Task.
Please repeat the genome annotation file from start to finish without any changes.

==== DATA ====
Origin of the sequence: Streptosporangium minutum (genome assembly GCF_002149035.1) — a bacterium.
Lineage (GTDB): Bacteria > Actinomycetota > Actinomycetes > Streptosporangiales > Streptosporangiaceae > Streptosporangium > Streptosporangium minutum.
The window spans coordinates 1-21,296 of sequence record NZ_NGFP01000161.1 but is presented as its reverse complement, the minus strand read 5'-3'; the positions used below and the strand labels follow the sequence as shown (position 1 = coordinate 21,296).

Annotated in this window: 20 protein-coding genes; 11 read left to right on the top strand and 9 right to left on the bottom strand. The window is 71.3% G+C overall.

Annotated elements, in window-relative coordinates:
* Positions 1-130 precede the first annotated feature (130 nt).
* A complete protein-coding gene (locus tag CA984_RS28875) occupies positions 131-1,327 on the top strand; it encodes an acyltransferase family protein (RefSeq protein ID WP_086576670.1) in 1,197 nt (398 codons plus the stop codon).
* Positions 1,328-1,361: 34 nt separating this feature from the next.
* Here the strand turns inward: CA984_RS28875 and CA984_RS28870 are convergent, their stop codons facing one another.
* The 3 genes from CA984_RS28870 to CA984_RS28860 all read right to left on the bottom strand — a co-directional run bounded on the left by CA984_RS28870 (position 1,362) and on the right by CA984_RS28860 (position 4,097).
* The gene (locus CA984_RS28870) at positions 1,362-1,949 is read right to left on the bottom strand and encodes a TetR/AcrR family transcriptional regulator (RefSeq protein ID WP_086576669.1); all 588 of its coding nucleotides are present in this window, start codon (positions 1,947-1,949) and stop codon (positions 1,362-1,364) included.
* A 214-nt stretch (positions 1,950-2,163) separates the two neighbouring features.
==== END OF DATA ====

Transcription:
Origin of the sequence: Streptosporangium minutum (genome assembly GCF_002149035.1) — a bacterium.
Lineage (GTDB): Bacteria > Actinomycetota > Actinomycetes > Streptosporangiales > Streptosporangiaceae > Streptosporangium > Streptosporangium minutum.
The window spans coordinates 1-21,296 of sequence record NZ_NGFP01000161.1 but is presented as its reverse complement, the minus strand read 5'-3'; the positions used below and the strand labels follow the sequence as shown (position 1 = coordinate 21,296).

Annotated in this window: 20 protein-coding genes; 11 read left to right on the top strand and 9 right to left on the bottom strand. The window is 71.3% G+C overall.

Annotated elements, in window-relative coordinates:
* Positions 1-130 precede the first annotated feature (130 nt).
* A complete protein-coding gene (locus tag CA984_RS28875) occupies positions 131-1,327 on the top strand; it encodes an acyltransferase family protein (RefSeq protein ID WP_086576670.1) in 1,197 nt (398 codons plus the stop codon).
* Positions 1,328-1,361: 34 nt separating this feature from the next.
* Here the strand turns inward: CA984_RS28875 and CA984_RS28870 are convergent, their stop codons facing one another.
* The 3 genes from CA984_RS28870 to CA984_RS28860 all read right to left on the bottom strand — a co-directional run bounded on the left by CA984_RS28870 (position 1,362) and on the right by CA984_RS28860 (position 4,097).
* The gene (locus CA984_RS28870) at positions 1,362-1,949 is read right to left on the bottom strand and encodes a TetR/AcrR family transcriptional regulator (RefSeq protein ID WP_086576669.1); all 588 of its coding nucleotides are present in this window, start codon (positions 1,947-1,949) and stop codon (positions 1,362-1,364) included.
* A 214-nt stretch (positions 1,950-2,163) separates the two neighbouring features.